The latest data from the World Meteorological Organisation (WMO) shows the amount of greenhouse gases in the atmosphere reached record levels last year.
The UN's specialist weather agency on Wednesday said the warming effect on the climate caused by heat-trapping gases in the atmosphere had increased by a third between 1990 and 2012.
Carbon dioxide, mainly from fossil fuel-related emissions, accounted for 80 per cent of that increase, though spikes in methane and nitrous oxide concentrations also played a part.
The agency also found the atmospheric carbon dioxide grew more quickly last year than its average increase over the past ten years, showing an accelerating trend.
Limiting the impacts of global warming would require sustained cuts to greenhouse gases, and the time for action was now, the WMO said in its latest Greenhouse Gas Bulletin.
CSIRO's Dr Pep Canadell said the WMO findings were further evidence of the unprecedented and relentless human impact on the planet.
"The new trends in atmospheric greenhouse gases are the definitive proof of... the fact that current efforts to address climate change are not enough to stabilise the climate system," he said in a statement.
It comes after the Intergovernmental Panel on Climate Change (IPCC) found that concentrations of heat-trapping gases in the atmosphere had hit levels not seen in at least 800,000 years.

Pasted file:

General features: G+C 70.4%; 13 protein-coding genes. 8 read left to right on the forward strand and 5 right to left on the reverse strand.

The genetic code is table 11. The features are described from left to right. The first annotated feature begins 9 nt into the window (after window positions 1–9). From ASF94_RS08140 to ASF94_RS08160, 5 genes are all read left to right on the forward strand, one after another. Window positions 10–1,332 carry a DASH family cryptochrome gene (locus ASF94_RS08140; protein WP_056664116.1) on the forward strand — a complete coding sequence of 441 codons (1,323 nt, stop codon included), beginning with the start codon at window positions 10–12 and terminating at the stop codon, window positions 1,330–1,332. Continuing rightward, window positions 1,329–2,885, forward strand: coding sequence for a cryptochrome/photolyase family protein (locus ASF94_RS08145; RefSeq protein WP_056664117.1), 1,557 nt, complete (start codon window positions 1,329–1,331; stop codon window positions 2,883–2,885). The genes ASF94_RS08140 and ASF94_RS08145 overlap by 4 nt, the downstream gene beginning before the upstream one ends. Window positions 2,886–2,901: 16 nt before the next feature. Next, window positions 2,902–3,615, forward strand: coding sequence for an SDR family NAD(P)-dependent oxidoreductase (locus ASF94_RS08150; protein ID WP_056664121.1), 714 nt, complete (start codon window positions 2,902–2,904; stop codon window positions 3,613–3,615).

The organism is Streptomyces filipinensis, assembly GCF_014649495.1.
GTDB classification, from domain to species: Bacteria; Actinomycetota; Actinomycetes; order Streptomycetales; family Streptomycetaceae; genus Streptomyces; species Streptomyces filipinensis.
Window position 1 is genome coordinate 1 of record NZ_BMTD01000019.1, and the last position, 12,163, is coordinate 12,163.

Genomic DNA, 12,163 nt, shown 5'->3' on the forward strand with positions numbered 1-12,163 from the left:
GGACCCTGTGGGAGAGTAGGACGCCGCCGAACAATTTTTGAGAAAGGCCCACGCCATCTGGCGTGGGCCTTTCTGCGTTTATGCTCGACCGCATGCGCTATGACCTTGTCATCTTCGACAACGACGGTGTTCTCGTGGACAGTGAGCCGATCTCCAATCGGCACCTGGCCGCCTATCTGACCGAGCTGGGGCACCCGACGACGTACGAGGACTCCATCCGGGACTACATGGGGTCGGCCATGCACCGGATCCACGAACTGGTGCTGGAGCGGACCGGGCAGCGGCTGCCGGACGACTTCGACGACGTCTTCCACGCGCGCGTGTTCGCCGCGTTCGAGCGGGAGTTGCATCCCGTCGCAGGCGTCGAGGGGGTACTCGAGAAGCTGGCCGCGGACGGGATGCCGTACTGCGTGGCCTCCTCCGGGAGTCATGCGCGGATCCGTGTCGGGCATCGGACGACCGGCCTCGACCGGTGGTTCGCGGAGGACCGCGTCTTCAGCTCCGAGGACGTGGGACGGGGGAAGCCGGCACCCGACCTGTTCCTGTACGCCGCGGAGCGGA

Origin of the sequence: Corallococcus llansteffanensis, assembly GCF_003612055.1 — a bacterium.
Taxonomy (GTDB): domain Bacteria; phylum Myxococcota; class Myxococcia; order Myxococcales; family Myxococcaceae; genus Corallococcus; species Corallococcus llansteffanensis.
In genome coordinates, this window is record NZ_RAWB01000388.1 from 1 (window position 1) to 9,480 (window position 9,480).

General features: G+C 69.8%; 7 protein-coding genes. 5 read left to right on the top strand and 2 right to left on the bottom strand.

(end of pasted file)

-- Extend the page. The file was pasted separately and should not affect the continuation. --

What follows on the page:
The IPCC fifth assessment, handed down in September, warned that failing to curb greenhouse gas emissions would lead to dangerously high rises in global temperatures by the end of the century.
Since the start of the industrial era, the global average concentration of CO2 in the atmosphere has increased by around 40 per cent, methane by 160 per cent and nitrous oxide by 20 per cent.
Both methane and nitrous oxide are considerably more harmful to the atmosphere that carbon dioxide.
The WMO said because carbon dioxide remains in the atmosphere for hundreds of years, the impacts of climate change would persist for centuries, even if emissions ceased today.
The WMO snapshot reports on concentrations, or what remains in the atmosphere after natural processes, not emissions, or what is released.
Only about half of the CO2 emitted by human activities remains in the atmosphere, with the rest being absorbed in the biosphere and in the oceans.